Old School Rules! The Magic of Silver Gelatin Prints
If asked to name some famous artists who used photography as their medium, what names come to mind? Ansel Adams? Edward Weston? Henri Cartier Bresson? Imogene Cunningham? Dorothea Lange? Margaret Bourke-White? These are all giants in the field who have their photographs in major art museums and private collections. All of them captured “decisive moments” and masterful images using technology and equipment that by today’s standards seems archaic, or even primitive. Or is it? For many commercial photographers, advanced digital cameras and powerful image-editing software are “must-haves,” but many artistic photographers are still using film cameras to capture their images, and even still printing in traditional “wet” darkrooms! Why? Come hear one photographer describe this mysterious and arcane process from start to finish; and discuss some of the advantages and trade-offs for doing things “the old-fashioned way.”
About the Presenter, Joel Kitchens (in this own words):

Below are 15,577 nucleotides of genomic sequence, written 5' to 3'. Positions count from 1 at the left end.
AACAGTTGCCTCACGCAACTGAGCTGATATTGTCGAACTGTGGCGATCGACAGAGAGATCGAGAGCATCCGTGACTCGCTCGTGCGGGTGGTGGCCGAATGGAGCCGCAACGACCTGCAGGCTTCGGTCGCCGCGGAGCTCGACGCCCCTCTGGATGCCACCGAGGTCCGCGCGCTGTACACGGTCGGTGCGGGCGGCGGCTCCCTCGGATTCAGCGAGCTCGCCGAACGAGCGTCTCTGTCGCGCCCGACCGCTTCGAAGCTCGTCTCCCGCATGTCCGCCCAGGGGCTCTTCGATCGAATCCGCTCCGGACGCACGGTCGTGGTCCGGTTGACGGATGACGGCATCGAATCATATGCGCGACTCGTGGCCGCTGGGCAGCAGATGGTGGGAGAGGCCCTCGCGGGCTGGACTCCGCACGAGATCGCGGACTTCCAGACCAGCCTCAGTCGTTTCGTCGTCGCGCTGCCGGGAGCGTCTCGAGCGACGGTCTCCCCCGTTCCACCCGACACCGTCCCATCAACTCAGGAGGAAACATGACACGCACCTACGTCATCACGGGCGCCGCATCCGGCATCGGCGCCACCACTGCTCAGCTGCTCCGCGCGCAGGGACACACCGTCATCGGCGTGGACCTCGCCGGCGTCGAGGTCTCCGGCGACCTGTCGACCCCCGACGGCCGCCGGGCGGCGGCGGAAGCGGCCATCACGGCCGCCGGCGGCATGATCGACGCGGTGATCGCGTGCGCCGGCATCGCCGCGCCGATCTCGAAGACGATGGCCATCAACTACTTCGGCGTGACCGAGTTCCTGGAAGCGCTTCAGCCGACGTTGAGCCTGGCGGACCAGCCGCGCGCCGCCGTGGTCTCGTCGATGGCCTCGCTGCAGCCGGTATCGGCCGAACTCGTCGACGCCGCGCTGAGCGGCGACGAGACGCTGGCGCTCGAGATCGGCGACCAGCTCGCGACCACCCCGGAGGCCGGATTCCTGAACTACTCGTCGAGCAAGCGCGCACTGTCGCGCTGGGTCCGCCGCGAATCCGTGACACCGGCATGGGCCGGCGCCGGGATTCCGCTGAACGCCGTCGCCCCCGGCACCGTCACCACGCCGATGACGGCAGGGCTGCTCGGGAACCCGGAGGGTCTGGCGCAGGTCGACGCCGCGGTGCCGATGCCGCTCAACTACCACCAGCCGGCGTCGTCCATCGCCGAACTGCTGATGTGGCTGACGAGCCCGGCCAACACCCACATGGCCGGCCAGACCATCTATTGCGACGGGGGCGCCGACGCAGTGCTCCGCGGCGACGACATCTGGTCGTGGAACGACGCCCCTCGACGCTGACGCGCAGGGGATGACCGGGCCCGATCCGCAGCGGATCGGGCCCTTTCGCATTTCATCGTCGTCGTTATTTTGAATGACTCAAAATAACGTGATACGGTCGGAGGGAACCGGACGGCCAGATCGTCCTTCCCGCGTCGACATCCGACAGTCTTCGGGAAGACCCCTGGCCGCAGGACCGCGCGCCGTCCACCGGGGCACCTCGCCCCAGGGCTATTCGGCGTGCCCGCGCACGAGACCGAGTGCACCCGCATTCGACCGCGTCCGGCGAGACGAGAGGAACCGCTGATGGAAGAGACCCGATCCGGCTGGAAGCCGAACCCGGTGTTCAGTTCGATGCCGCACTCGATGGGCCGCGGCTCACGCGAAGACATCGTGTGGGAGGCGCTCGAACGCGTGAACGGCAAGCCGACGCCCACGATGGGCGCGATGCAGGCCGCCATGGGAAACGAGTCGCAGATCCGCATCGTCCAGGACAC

Although I was born in Birmingham, and grew up in small towns around northern Alabama, I have lived in Texas since 1997, and was on the faculty of Texas A&M University for nearly 25 years before retiring.
As a photographer, I am largely self-taught. I did take an art photography class in college that taught the basics of black and white film photography (no digital in those days!). Today, my photographic process remains traditional and purposely retro; from capturing images on black and white films in sizes from 35mm and 2 ¼ x 2 ¼, to 4×5 inches (my favorite!), developing the film in a wet darkroom, to printing the images on silver gelatin papers from the enlarged negatives. Each print is hand processed according to the Ilford archival sequence, toned in selenium, and mounted using acid-free materials for longevity.
My photography reflects a wide range of interests, including historic sacred architecture, landscapes and nature, abstracts, and still life. With my photographs, I try to attract viewers’ interest by revealing the “spirit of place,” as well as the interplay of light and shadow. I also try to show through my images that beauty, serenity, and tranquility are to be found all around us. In doing so, my purpose is to highlight overlooked details, pique viewers’ curiosity, and encourage them to see and experience familiar places anew.
Doors open at DEGALLERY at 5:30pm for our first meeting of the fall. There will be light refreshments. Come by, chat and catch up!